In one of the hard-to-reach upper cabinets of my kitchen sits my apple peeler/slicer/corer. Lonely most months of the year, during apple season it becomes a veritable whirling dervish of activity. It's a wonderfully efficient little machine. You won't mind making a mile-high apple pie if you use one of these to prepare your apples. You can use it to core and slice and peel, or you can pull back the peeling arm to just core and slice. If I could choose to just peel and not slice, it would be perfect, but as it is, it makes short work of slicing up mounds of apples.
I was inspired earlier this fall to try making apple chips, the fruit cousin to potato chips, by a post written by Stacey on Just Braise. I made just a few apples as an experiment, trying them just plain, with salt, and with cinnamon sugar, as Stacey suggest. I'm a salt-aholic, so I expected to love the salty ones. I was pleasantly surprised when I discovered that I actually preferred the plain ones over the ornamented ones. In fact, I scarfed down so many apple chips that I realized these things are a little dangerous: with all the water removed, they seem rather insubstantial. In one sitting, you could easily eat the equivalent of three or four apples' worth!
Feeling further inspired, I went to our local apple orchard and purchased a half bushel of apples (them's a lot of apples, folks!) for $15 and just went to town making loads of apple chips. They're easy. They're delicious. And with my trusty apple p/s/c, every slice was precisely the same size as the one before it, so they all dried up perfectly at the same time. It's nice to have such a healthy snack in the house. Now I just have to figure out how to eat only a reasonable amount at a sitting.
I continued on my quest for apple recipes, to use up all those apples. I was captured by the very next post of Stacey's (I **am** going to give you a recipe that didn't come from her, I promise!) for apple spice cake. This is no ordinary apple spice cake, people. Oh, my word. I tasted it warm, and it was fabulous. But most cakes are wonderful when warm, so an hour later I tried it again when it had cooled off. Still fabulous. When the Huz came home for dinner, we had a nice bit of apple cake for dessert, with a bit of whipped cream, and he readily agreed to take the rest to work for his lunches and to share. But he failed me. He cut it in half and left some here. So I tasted it again the next day, to see how it had held up over time. Yep, still good. And it was still good that night. And the next morning I had to insist that it be taken out of my house, because by then I knew I was no match for its siren call.
I also played around with some baked apple recipes, but either my apples aren't the right kind or I haven't found the right recipe yet. Does anyone have a baked apple recipe that you adore? I'd love to try it!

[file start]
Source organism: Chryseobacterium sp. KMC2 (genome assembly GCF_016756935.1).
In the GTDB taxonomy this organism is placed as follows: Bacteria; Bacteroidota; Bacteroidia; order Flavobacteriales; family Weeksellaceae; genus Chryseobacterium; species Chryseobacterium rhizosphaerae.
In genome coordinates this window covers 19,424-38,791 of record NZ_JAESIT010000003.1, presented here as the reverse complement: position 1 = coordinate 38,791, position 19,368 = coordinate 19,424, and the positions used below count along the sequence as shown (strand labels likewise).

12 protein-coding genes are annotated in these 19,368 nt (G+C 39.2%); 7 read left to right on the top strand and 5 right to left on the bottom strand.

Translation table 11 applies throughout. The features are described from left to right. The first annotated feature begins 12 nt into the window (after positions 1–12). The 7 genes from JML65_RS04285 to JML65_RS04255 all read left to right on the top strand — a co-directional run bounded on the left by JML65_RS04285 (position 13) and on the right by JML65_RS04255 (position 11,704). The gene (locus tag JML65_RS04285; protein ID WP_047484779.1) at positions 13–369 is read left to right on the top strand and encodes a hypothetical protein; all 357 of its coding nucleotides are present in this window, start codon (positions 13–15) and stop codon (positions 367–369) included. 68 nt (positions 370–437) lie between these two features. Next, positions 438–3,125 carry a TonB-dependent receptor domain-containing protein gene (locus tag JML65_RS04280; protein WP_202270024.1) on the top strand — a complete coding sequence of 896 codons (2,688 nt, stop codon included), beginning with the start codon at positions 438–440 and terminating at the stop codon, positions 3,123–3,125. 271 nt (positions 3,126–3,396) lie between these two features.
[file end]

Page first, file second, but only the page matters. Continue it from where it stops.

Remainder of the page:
Later that week, at a weekend cooking gig, I used my trusty apple p/s/c to make the apple spice cake as a coffee cake for 20, adding even more apple chunks than the recipe calls for and sprinkling powdered sugar over the top. Needless to say, it was a hit. I also made my "easiest apple tart" for a side dish for breakfast the following day. (For whatever it's worth, the whole menu was: individual shirred eggs with cream and cheese, warm ham ribbons with shallots, english muffins, easiest apple tart, yogurt, and fruit salad.)
The apple tart is indeed easy, especially since I use a refrigerated pie crust to save time. (Not being a morning person, I've gotten pretty good at figuring out shortcuts so I can get up at the last possible minute!) You just slice the apples, toss them with a mixture of sugar, flour, ground cloves, and cinnamon, and then arrange them in concentric circles over the pie crust. When it comes out of the oven 45 minutes later, you brush melted apple jelly over the top, let it sit for a couple of minutes, and then carry it to the table.
It looks like a fancy french tart, without all the fuss, and because it's just a pie crust with some cooked apples on top of it, it's not unduly rich for breakfast. If there's any left over, I put the slices on individual plates with a salad fork, and put them on the buffet table with whatever scone or coffee cake or muffins have been cooked for morning snack. Next thing I know, the empty plates are next to the sink ready to be washed.
The other recipe that I made with apples that weekend was my Blushing Apple Cream Pie, but that story will have to wait for another post. Gotta hurry up and get this over to Breadchick, who has kindly offered to allow me to enter it in the Weekend Cookbook Challenge even though I'm past the deadline. (See all the other entries, too, at The Sour Dough, where Breadchick has ably hosted the WCC this month.) So come back in a few days and I'll share that fabulous recipe, too!
P.S. If you're considering buying your very own apple p/s/c, it pays to buy a good one. I got my first one as a gift, and it wasn't worth the time I spent on it trying to get it to work. If the apple wasn't perfectly round and perfectly crisp, it would just shred the peel or not peel at all. It was purchased from LL Bean. I saw this one when a friend brought it to my weekend cooking gigs. It's from Pampered Chef, and it's a keeper!